Dunning and Krueger strike again. I thought I knew the retail PC industry well enough, just because I’ve chatted with so many of the people who invented it. But times have changed.
This spring I bought a refurb windows laptop because I needed a machine to take to maker events (like the library meetings) and run a 3D printer or an arduino or whatever. And the most recent version of Repetier that runs on a macbook is from 2013.
I had great dreams for that laptop: I was going to make it dual-boot Ubuntu, I was going to get a copy of Labview from Sparkfun… But no. I unpacked it. I let it download windows updates. I downloaded Firefox and cleaned off the desktop links to the most obvious bloatware. Then it rebooted and told me it had detected an imminent hard disk failure and to get my precious data off ASAP. I didn’t have any data on it yet, so I just booted it again, only to be informed that there was no hard disk present.
Luckily, the machine was still under the (short) refurb warranty, so I called, explained the problem (“my machine insists it has no disk”) and got a response: the company sent me a shipping box by 2-day air service so that I could return it.
A week or so later I got my laptop back, with a new hard disk and a promise that it had been extensively tested. Nuh-uh. It stayed up for an even shorter time. Not only an insistence there was no disk, but ostensibly not even the firmware to check whether there was a disk. Rinse and repeat (I was beginning to admire my collection of laptop shipping boxes).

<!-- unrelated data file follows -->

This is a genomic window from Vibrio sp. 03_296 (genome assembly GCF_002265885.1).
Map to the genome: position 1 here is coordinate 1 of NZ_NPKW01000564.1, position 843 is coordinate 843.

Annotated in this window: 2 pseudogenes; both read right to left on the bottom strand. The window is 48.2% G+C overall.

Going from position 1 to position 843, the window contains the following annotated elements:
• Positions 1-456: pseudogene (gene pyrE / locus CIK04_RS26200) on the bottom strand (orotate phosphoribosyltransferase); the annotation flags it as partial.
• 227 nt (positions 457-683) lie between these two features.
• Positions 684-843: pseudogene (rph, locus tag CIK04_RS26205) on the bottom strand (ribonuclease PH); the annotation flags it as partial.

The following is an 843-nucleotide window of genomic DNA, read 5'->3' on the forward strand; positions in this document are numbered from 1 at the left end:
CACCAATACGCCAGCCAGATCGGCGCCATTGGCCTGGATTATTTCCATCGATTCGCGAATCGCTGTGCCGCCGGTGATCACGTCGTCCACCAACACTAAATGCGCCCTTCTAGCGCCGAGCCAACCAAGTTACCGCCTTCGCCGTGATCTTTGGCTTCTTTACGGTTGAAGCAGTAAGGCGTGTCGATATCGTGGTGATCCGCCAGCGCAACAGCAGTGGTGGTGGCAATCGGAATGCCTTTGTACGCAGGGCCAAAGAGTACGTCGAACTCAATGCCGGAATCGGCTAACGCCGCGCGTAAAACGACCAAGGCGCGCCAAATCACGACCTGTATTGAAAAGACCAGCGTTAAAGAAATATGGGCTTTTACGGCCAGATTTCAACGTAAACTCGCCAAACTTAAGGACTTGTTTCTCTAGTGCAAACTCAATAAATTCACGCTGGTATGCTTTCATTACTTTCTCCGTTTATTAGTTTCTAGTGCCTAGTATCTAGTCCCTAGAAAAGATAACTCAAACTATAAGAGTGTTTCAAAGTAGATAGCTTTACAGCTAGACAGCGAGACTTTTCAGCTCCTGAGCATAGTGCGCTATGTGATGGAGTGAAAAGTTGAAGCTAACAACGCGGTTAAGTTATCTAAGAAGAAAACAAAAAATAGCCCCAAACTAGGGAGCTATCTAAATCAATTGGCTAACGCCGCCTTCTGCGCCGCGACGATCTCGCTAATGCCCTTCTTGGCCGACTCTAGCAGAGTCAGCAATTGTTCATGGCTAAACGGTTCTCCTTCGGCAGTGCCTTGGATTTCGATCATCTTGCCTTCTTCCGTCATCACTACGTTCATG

The third time, I called in the morning and reached a tech who recommended I take out the battery and let the laptop sit for a while to dissipate bad karma or something. When I put the battery back in, lo and behold the machine booted successfully and remained working for several hours before announcing yet again that it was toast. So I called and got to another tech who gave me what he claimed was the number for people who could authorize a replacement. But that number went to a cheery voice menu system that said “If you have a problem, go away and try and find an answer on our web site.” So I called back, got another shipping box and enclosed a note saying “Don’t just replace the disk and send it back. You tried that already.”
Replacing the motherboard and the touch pad and performing more “extensive testing” apparently didn’t do the trick either. Sometimes no disk present, sometimes imminent disk failure, once windows decided that it had been pirated and copied to another pc and refused to boot. All the messages boiled down to “You Lose”.
So I called yet again and got a tech who seemed genuinely miffed that I wasn’t willing to spend a couple hours running through the troubleshooting tree with him, and finally agreed to “escalate” my case to the people who could authorized a replacement. I learned the trick to the voice menu system — in my naivete the first few times I called, I hadn’t thought to ignore everything the chirpy greetings said and just press “0” repeatedly until a human arrived. (Oh, and may I say that Up-tempo distorted Pachelbel’s Canon played at full volume seems designed to drive people on hold to hang up in fear for their eardrums, a little like those uncomfortable fast-food chairs, or the city benches with spikes on them? )
A few more tests of will and a round of phone/email tag, and the Case Manager went through the whole damn file again and tried to convince me to send my laptop in for service just one more time. But he folded pretty easily, and offered me a more-or-less equivalent new computer that maybe, just maybe won’t be a complete dog’s breakfast out of the box. I figure the difference between what I paid and the list price of the new machine is about half the value of the time I lost booting, configuring, rebooting, waiting on hold, packing, unpacking and generally tearing out my hair.
So when the new machine arrives, shall I start working with it, or try and fob it off on someone else and just go down to the local new-and-used computer emporium for something that I can trust?
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